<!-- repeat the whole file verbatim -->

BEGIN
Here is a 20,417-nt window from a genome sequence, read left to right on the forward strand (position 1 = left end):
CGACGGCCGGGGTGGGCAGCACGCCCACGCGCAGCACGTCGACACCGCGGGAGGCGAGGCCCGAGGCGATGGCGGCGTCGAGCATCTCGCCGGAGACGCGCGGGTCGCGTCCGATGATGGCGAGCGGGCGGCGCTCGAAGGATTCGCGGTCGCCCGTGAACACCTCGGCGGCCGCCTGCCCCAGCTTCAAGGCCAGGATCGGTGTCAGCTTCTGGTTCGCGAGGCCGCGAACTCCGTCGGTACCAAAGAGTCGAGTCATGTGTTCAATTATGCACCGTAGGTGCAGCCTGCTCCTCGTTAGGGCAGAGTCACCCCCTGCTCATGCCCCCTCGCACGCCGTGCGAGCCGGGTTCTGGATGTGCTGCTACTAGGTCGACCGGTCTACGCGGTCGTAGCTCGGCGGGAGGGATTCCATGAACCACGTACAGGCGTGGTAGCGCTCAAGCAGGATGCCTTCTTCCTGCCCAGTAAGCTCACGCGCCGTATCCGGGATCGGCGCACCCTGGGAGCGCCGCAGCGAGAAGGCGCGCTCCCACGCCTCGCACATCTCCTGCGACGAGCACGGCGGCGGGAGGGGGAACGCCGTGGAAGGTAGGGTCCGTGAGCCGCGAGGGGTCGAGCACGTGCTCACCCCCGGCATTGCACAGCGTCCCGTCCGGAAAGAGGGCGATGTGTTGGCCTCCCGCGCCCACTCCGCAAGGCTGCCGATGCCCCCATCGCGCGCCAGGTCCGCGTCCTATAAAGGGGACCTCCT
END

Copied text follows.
Here is a 20,417-nt window from a genome sequence, read left to right on the forward strand (position 1 = left end):
CGACGGCCGGGGTGGGCAGCACGCCCACGCGCAGCACGTCGACACCGCGGGAGGCGAGGCCCGAGGCGATGGCGGCGTCGAGCATCTCGCCGGAGACGCGCGGGTCGCGTCCGATGATGGCGAGCGGGCGGCGCTCGAAGGATTCGCGGTCGCCCGTGAACACCTCGGCGGCCGCCTGCCCCAGCTTCAAGGCCAGGATCGGTGTCAGCTTCTGGTTCGCGAGGCCGCGAACTCCGTCGGTACCAAAGAGTCGAGTCATGTGTTCAATTATGCACCGTAGGTGCAGCCTGCTCCTCGTTAGGGCAGAGTCACCCCCTGCTCATGCCCCCTCGCACGCCGTGCGAGCCGGGTTCTGGATGTGCTGCTACTAGGTCGACCGGTCTACGCGGTCGTAGCTCGGCGGGAGGGATTCCATGAACCACGTACAGGCGTGGTAGCGCTCAAGCAGGATGCCTTCTTCCTGCCCAGTAAGCTCACGCGCCGTATCCGGGATCGGCGCACCCTGGGAGCGCCGCAGCGAGAAGGCGCGCTCCCACGCCTCGCACATCTCCTGCGACGAGCACGGCGGCGGGAGGGGGAACGCCGTGGAAGGTAGGGTCCGTGAGCCGCGAGGGGTCGAGCACGTGCTCACCCCCGGCATTGCACAGCGTCCCGTCCGGAAAGAGGGCGATGTGTTGGCCTCCCGCGCCCACTCCGCAAGGCTGCCGATGCCCCCATCGCGCGCCAGGTCCGCGTCCTATAAAGGGGACCTCCT